MANKATO, Minnesota — Scott Ritzman knew what he was talking about when he pitched the idea of joining the Northern Soy Marketing group to the Nebraska Soybean Board.

Ritzman, the executive director of the Nebraska Soybean Board, had previously worked with Northern Soy Marketing when he was employed by a private consulting firm.

Scott Ritzman, the executive director of the Nebraska Soybean Board
Contributed photo
Scott Ritzman, the executive director of the Nebraska Soybean Board Contributed photo

In those seven years, he saw how Northern Soy Marketing, with member states Minnesota, North Dakota and South Dakota, would invest checkoff funds to market soybeans based on amino acid value rather than just protein.

"We're just excited to join what others states have been doing for eight plus years," Ritzman said in an interview about joining Northern Soy Marketing. Ritzman has worked extensively with NSM consultant Peter Mishek.

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Nebraska grower leaders approved a measure to join NSM at its October board meeting.

Like its northern neighbors, Nebraska exports most of its soybeans through the Pacific Northwest to Asian markets.

Soybeans grown in a northern climate will naturally have lower protein levels, which in the past is how soybeans the feed value of soybeans has been judged.

He has watched how Northern Soy Marketing has been able to educate customers on how the higher amino acid value in soybeans grown in a northern climate makes it a superior product to many of the region's competitors, such as South American countries.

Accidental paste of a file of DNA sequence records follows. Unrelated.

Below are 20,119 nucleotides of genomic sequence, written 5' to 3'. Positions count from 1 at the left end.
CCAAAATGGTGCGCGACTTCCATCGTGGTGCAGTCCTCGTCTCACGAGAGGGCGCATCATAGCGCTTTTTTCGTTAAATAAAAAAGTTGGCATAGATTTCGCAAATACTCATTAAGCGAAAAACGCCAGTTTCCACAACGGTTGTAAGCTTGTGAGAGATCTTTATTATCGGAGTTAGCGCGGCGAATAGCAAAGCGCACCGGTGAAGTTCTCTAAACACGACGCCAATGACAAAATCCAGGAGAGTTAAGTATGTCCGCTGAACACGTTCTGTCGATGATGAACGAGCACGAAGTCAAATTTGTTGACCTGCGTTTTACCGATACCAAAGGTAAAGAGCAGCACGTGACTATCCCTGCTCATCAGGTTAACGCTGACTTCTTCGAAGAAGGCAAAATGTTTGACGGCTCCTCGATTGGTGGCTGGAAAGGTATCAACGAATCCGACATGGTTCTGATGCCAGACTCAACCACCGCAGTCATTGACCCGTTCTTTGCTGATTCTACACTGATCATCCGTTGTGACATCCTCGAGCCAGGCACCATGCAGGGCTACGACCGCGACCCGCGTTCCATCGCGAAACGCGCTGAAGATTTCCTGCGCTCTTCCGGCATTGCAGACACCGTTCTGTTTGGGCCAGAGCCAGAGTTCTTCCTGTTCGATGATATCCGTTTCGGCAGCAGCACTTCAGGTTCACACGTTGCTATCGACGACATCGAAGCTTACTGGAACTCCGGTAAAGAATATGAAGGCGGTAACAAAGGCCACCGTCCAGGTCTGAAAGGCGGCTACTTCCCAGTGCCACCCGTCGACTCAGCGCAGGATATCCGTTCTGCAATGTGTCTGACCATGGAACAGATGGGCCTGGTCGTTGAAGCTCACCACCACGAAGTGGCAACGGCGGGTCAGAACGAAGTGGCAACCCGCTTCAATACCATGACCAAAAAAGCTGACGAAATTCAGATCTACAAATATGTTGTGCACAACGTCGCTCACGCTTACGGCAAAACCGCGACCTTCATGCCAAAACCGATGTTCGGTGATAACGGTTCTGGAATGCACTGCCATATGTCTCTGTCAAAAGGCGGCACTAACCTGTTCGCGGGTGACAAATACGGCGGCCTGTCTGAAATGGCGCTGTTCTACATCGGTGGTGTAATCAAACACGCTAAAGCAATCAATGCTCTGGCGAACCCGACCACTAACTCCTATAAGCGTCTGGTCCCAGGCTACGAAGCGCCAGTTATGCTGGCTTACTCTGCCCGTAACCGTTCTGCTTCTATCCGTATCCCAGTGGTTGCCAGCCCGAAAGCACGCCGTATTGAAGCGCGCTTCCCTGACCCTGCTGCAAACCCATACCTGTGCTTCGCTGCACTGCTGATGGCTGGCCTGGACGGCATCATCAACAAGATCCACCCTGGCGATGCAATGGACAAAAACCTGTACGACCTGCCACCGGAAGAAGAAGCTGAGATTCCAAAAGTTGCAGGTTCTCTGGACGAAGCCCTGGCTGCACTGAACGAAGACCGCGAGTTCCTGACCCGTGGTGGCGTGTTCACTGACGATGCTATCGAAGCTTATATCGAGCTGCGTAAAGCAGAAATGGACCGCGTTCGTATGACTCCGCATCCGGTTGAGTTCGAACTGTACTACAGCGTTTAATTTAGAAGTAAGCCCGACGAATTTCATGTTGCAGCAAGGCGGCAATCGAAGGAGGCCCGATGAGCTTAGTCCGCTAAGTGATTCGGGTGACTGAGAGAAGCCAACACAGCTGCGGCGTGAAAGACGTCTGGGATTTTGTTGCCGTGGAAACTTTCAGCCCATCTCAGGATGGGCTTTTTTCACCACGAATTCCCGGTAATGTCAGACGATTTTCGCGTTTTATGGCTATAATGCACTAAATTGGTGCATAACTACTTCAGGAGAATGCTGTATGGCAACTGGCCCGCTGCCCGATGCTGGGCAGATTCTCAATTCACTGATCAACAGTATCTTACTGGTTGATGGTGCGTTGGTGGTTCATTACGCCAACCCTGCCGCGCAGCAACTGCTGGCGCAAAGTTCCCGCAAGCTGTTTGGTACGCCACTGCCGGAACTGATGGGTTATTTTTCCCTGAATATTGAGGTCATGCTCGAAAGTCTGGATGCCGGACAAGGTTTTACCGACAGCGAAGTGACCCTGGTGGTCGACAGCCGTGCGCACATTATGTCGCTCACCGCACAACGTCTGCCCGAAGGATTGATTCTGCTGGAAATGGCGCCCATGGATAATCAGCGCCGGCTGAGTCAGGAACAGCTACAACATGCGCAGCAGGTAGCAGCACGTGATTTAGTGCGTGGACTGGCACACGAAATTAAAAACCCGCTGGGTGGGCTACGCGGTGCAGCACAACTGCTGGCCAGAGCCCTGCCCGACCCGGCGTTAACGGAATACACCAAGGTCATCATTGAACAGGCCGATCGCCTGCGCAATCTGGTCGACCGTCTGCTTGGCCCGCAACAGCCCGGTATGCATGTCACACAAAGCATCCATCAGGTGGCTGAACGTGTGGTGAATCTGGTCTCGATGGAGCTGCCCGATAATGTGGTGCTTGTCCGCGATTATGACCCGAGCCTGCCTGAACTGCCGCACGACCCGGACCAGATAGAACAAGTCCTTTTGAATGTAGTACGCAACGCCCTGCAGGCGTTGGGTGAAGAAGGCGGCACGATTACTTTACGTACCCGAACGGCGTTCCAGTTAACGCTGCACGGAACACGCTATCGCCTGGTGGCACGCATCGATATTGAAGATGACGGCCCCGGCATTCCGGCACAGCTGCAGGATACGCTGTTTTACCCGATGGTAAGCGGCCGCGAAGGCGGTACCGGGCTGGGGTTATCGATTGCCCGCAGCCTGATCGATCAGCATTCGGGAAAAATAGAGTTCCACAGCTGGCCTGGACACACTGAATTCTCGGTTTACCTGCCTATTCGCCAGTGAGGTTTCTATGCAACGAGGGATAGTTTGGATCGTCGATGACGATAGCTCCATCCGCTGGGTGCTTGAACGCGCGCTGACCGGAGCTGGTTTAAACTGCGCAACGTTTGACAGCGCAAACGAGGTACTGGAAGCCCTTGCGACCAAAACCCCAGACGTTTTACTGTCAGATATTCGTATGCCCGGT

"It's just really another way to leverage our checkoff dollars," said Ritzman, a Nebraska native who attended Midland University in Fremont, Nebraska.

The soybean checkoff boards of the founding three states of NSM developed the critical amino acid value standard to measure essential amino acids and evaluate soybean quality.

After nearly two years of being largely unable to meet face-to-face with buyers, NSM leaders say they are excited to hold in-person meetings with international partners in the coming months.

Nebraska Soybean will soon nominate someone from its nine-member board to represent the state on NSM’s board of directors. NSM is holding its next board meeting Nov. 29-30 in Sioux Falls, South Dakota.

Nebraska is the nation’s fifth-largest agriculture-exporting state, and soybeans are its top export commodity, with soybeans acres growing in the western part of the state.

“We’re thrilled that Nebraska is now a part of our team,” NSM chairman and Minnesota farmer Patrick O’Leary said in a news release. “It’s an exciting time, coming off of COVID and having some strong programming for not only international marketing, but looking at our domestic markets and making sure people understand our mission.”

Patrick O'Leary, Northern Soy Marketing chairman
Contributed photo
Patrick O'Leary, Northern Soy Marketing chairman Contributed photo

In another announcement, Katelyn Engquist has been elevated to serve as Northern Soy Marketing’s market development project manager. Engquist, who lives in West Fargo, North Dakota, had been serving as communications specialist for NSM and Ag Management Solutions, which oversees NSM’s daily operations.

“The states that comprise NSM have done an excellent job promoting the quality of our soybeans in overseas markets,” Ag Management Solutions CEO Tom Slunecka said in a news release. “NSM is planning even further promotion of our high-quality soybeans to both our domestic and international audiences. We’re excited for what the future holds with Katelyn onboard to help lead our mission.”